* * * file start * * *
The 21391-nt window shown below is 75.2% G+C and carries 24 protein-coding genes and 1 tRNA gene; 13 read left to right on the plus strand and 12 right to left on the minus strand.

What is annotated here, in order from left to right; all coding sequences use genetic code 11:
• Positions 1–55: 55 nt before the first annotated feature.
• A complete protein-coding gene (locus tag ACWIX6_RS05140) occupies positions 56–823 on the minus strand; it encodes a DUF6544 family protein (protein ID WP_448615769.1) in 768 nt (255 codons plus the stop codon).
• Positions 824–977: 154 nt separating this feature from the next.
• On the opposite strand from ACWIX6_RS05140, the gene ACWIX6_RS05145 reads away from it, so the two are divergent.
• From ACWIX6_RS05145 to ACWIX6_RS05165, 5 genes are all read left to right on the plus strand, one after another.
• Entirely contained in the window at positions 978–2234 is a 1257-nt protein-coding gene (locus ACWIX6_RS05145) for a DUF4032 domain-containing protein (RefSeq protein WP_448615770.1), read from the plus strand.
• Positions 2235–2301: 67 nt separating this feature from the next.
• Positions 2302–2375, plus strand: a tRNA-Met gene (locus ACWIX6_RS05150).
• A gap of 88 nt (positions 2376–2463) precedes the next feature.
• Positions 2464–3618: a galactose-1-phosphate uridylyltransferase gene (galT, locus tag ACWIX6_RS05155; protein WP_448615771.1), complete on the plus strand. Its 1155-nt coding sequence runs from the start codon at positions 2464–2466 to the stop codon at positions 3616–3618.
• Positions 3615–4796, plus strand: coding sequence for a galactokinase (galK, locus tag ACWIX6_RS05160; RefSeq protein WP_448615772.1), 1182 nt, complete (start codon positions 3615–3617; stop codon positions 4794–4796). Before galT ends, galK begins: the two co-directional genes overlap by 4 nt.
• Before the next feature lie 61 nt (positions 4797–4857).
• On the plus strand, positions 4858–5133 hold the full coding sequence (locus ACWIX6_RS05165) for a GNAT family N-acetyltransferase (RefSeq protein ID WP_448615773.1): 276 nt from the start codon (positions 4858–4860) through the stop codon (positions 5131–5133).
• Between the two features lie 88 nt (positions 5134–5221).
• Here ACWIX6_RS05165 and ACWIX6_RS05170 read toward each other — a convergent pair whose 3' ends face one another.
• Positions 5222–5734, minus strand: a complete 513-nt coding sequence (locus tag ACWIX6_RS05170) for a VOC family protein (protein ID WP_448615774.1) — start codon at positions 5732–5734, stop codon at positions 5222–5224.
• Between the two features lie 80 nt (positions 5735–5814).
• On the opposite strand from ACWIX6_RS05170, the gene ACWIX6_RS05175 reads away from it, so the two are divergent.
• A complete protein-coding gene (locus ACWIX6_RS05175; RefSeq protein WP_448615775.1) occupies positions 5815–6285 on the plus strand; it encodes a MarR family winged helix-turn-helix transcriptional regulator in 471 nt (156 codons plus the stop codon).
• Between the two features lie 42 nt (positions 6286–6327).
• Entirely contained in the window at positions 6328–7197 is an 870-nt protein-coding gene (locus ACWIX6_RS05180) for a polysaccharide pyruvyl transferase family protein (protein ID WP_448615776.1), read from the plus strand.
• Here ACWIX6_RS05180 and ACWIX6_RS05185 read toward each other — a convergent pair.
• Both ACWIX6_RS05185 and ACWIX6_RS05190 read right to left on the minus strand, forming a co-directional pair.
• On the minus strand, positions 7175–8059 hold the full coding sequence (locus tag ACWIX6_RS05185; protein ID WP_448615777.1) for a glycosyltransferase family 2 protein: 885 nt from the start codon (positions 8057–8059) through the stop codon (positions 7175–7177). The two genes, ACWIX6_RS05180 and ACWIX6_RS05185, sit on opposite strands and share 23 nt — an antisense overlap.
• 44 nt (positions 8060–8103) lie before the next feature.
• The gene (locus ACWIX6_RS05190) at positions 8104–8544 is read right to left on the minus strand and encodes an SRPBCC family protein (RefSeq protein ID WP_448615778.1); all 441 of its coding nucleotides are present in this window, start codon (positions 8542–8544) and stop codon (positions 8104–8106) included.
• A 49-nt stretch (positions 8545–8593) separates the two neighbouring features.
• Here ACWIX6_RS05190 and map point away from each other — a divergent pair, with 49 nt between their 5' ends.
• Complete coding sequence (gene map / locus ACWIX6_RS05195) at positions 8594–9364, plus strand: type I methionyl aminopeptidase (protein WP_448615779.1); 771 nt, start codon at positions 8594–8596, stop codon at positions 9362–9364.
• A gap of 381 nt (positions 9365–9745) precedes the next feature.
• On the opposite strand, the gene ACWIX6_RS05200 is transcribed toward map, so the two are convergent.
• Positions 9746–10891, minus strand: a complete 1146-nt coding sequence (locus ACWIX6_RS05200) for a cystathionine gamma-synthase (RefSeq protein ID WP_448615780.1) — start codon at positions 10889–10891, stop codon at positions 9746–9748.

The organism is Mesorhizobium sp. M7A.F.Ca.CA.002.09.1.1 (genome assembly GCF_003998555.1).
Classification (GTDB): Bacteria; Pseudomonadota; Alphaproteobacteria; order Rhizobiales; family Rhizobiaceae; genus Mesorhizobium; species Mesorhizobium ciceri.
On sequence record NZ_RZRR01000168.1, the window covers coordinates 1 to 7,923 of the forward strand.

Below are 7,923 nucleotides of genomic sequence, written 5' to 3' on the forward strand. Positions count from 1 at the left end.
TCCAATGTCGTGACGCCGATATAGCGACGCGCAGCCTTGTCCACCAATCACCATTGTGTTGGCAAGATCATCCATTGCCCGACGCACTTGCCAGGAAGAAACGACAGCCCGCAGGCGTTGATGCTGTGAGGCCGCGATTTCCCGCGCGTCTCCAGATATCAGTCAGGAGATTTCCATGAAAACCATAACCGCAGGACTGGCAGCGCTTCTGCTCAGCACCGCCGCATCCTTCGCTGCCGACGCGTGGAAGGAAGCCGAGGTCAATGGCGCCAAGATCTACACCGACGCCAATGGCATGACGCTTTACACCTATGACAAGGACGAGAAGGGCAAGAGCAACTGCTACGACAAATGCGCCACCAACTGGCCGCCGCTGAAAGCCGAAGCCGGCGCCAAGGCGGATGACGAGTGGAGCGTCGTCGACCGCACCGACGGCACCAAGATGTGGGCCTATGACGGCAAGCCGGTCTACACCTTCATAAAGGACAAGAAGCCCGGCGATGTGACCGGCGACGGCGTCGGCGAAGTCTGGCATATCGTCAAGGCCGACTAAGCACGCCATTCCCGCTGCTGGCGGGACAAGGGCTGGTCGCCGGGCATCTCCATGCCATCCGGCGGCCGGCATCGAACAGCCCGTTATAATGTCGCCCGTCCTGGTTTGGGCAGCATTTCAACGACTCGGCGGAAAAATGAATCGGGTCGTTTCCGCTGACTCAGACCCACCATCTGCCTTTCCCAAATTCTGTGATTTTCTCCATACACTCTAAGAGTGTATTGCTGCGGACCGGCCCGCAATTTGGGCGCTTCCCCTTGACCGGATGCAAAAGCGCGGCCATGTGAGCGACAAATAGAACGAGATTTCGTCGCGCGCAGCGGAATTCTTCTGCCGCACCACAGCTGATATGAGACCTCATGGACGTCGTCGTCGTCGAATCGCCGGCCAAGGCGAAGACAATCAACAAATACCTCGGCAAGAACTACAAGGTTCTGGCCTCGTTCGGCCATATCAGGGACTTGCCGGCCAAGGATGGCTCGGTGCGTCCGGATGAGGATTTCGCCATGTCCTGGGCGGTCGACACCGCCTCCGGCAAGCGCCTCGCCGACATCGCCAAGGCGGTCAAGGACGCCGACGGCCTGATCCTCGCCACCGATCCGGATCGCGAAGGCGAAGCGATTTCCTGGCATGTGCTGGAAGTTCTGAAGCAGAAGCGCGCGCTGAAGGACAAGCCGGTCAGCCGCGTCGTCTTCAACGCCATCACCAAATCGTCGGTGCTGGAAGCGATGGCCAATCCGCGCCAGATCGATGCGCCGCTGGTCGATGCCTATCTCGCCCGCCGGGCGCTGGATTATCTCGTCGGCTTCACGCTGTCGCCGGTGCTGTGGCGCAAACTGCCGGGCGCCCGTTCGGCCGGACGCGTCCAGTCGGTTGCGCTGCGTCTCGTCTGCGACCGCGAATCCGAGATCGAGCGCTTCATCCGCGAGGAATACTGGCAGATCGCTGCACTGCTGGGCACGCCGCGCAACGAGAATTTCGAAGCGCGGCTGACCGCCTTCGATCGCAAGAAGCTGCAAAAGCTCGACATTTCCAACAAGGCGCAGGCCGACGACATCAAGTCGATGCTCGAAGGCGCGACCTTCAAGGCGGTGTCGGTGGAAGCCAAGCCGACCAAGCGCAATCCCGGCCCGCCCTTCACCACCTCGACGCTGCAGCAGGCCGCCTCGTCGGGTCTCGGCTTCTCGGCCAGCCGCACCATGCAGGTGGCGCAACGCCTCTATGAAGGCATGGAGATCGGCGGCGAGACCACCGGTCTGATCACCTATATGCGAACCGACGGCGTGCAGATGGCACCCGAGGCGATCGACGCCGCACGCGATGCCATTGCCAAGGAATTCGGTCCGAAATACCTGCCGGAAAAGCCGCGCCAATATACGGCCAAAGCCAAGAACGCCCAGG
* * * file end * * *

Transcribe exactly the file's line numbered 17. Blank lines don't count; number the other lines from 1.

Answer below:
• Here ACWIX6_RS05165 and ACWIX6_RS05170 read toward each other — a convergent pair whose 3' ends face one another.